by Woojae Julia Song
I hold on to fading Facebook for a few key features: a digital archive of my adorable middle school days, notifications about every event I’ll attempt to attend and updates from The Love Life of an Asian Guy (LLAG) page. With all its polarizing nature and shortcomings, LLAG is a living demonstration of intersectionality as how Asian Americans exist at the nexus of multiple hegemonies (class, 9/21). More broadly, social media platforms enable LLAG to continue online the incessant, recorded disruption of white heterosexual hegemonic norms that the creators of This Bridge Called My Back began in print years ago with increased accountability and agency enabled by technology.
Cherríe Moraga highlights the Occupy movement as a turning point for the possibility of a strategically essentialist subversion in the future (Catching Fire, xviii). A vocal feminist, Moraga strives to realize to others the importance of “a feminist of color politic in everything from climate change to the dissolution of the World Bank” (Moraga, xix), calling non-Asian American women allies for the advancement of the intertwined issue. The Occupy movement, then, paved the way for Ranier Maningding to have any political clout. The Filipino, 1/16th Chinese and 1/16th Spanish, cisgender heterosexual writer of LLAG has greater visibility than his female counterparts, positioning him to reach more people to dismantle an inequality he naturally benefited from.
LLAG actively and repeatedly calls out fellow cisgender heterosexual Asian men to advance along with, not against LGBTQ members of the community.
Maningding also stands out for his vast intersectional agenda, speaking out with unrestrained profanity and candor about an array of issues ranging from interracial sexual relationships, intra-Asian conflicts, the Black Lives Matter movement, the presidential election, sexual assault and whitewashing in movies. He is aggressively and acutely aware of the importance of considering identity differences and unequal power relations in cultural formations that Lowe introduces, since he aligns himself with so many sites of oppression.
LLAG, like the topics it covers, has developed in response to its growing, diversifying readership. What began as a WordPress blog with the tagline, “The Ultimate Guide for Non-Asian Girls Looking For Prince ‘Charm-Ying’,” a tongue-in-cheek description for his sincere experience in interracial relationships, is now a public Facebook page with over 164,000 likes and active Twitter, Instagram and Tumblr accounts. In a recent Facebook post, Maningding re-outlined page expectations in typical caps-heavy fashion. The space is open for all who want to gain and discuss knowledge, and LLAG is extremely forthcoming about their limits of expertise. Saying they’ve already banned 100,000 people for racist and other inappropriate comments, Maningding and his team actively work to create an open but accountable community with “an unyielding platform of equity amongst us” (Moraga).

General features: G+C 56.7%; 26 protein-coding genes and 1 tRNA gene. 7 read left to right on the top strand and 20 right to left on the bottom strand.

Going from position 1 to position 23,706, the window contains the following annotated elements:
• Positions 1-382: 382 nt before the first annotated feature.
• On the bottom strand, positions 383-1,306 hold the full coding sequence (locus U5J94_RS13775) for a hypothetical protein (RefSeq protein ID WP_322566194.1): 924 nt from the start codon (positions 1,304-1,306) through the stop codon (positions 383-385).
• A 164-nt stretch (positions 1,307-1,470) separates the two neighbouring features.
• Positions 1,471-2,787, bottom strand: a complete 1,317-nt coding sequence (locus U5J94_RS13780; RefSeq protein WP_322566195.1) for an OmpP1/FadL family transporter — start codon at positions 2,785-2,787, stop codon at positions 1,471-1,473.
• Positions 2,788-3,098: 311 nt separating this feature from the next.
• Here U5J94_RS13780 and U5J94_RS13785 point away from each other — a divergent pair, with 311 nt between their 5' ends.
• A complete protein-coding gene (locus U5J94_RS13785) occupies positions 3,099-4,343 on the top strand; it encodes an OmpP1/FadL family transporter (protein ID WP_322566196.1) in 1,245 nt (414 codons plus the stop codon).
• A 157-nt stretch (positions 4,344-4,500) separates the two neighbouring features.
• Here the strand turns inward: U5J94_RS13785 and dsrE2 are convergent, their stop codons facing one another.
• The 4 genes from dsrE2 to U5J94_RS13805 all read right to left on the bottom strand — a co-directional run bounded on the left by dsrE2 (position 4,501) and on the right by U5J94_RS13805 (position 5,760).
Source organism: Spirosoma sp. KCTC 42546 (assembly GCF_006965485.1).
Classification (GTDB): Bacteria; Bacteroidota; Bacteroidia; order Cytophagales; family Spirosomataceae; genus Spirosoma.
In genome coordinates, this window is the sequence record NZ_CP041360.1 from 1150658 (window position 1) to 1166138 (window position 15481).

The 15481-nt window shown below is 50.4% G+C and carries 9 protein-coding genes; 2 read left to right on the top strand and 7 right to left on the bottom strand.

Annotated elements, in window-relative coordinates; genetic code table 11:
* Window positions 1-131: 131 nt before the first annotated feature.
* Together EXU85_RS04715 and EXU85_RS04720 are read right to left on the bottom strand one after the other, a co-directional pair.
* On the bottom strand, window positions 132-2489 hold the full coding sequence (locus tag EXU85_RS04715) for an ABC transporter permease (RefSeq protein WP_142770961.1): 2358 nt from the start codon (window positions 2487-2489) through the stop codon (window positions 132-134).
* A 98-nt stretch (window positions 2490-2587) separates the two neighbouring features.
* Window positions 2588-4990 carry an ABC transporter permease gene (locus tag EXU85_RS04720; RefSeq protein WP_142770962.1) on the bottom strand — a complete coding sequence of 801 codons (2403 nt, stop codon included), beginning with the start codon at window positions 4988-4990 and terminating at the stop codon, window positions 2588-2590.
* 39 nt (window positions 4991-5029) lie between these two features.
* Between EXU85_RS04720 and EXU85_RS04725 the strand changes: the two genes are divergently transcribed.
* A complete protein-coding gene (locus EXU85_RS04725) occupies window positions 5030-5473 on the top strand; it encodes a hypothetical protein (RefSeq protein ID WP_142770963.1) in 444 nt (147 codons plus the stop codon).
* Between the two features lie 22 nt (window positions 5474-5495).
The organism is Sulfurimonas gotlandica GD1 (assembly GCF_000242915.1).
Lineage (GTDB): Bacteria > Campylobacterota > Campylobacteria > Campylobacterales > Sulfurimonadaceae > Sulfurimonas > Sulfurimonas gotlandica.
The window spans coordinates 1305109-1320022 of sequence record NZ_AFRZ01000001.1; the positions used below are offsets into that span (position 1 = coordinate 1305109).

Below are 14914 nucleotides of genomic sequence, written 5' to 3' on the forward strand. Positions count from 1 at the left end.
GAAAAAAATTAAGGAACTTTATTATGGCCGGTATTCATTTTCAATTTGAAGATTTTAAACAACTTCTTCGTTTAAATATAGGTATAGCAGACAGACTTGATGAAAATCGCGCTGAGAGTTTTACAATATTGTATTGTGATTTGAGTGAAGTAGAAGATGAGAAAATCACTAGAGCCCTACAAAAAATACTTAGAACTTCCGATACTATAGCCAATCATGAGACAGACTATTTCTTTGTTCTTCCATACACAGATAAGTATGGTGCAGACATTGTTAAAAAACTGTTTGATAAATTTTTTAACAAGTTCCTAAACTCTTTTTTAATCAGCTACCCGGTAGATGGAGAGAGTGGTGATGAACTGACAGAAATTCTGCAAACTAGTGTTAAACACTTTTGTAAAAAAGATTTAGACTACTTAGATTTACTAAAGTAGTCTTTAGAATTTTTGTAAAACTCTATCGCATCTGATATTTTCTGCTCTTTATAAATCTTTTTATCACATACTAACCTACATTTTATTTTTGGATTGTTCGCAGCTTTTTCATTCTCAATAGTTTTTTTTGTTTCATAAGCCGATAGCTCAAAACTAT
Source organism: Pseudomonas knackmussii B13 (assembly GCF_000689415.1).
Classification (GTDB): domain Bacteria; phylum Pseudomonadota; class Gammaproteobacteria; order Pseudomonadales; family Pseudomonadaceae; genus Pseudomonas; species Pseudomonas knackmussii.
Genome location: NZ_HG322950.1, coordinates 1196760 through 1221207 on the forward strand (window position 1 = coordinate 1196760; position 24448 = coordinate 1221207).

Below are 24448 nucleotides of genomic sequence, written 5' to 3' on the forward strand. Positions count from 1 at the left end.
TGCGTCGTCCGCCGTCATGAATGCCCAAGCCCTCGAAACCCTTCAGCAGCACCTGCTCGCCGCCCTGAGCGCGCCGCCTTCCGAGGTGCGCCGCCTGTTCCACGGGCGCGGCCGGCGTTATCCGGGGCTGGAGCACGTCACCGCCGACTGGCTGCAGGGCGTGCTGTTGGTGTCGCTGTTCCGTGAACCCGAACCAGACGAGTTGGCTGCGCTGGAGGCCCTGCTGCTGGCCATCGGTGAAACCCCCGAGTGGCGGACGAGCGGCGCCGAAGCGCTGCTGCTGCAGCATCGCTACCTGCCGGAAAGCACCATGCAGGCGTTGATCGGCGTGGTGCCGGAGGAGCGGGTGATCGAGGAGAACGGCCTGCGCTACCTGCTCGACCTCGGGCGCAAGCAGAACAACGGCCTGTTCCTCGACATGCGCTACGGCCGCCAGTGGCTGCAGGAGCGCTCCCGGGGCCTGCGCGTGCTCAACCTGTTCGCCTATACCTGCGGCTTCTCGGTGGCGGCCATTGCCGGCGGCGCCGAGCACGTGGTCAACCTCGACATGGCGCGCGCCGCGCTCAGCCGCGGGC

“The Love Life of an Asian Guy will ALWAYS be a page for people of color….If you’re Black, you are the authority on Black issues and I’ll step back. If you’re Indigenous, the floor is yours on all Indigenous topics[.] A trans POC? Please, take the mic and show these cis fools what’s up. Here on LLAG, we stick up for each other’s battles. I’ll let you say whatever your want, as vulgar as you want, so long as you play nice with the other POC folks” (10/9, LLAG Facebook)
“The political is profoundly personal” (Moraga, xxi) for the informed, impassioned and frustrated activist, precisely because his platform began as an autobiographical advice blog. In 2010, Maningding responded to a reader’s question about using his real name online despite the highly personal content of his posts by saying, “I’ve already put so much of my personal life on the line that it really doesn’t matter anymore. This is my public journal. Though I do care about my readers, I first and foremost write for myself – I need a place to vent out my thoughts and creativity.”
This answer shows how Asian American influencers and consumers today can reclaim agency and navigate the largely still-hegemonic sea of media. Content creators and curators, “Sick of being the damn bridge for everybody” (The Bridge Poem, Kate Rushin), can lessen some of the burden by prioritizing themselves as Maningding did and Rushin yearned to. Readers have access to unlimited platforms that they can decide to interact with by watching, commenting or sharing with others online or in real life. Despite conversations about echo chambers fostered by ever-developing web algorithms, social media platforms allows for Asian American consumers to connect with like-minded voices they may not have access to otherwise.
Moraga asserts that the consumer role trumps engaged democratic citizenship in creating Asian American women’s identities–LLAG, for example, derives strength from its public transnational availability. Even though its creator is male, his discourse brings together thousands of women around shared and diverging experiences. Consumers can also produce immediate, varied responses to white normative media, expediting the rallying process. Online platforms mobilize a previously less political demographic of Asian Americans and females in particular to create room for more voices and new solutions to enact intersectional systemic social change against overlapping discriminatory practices.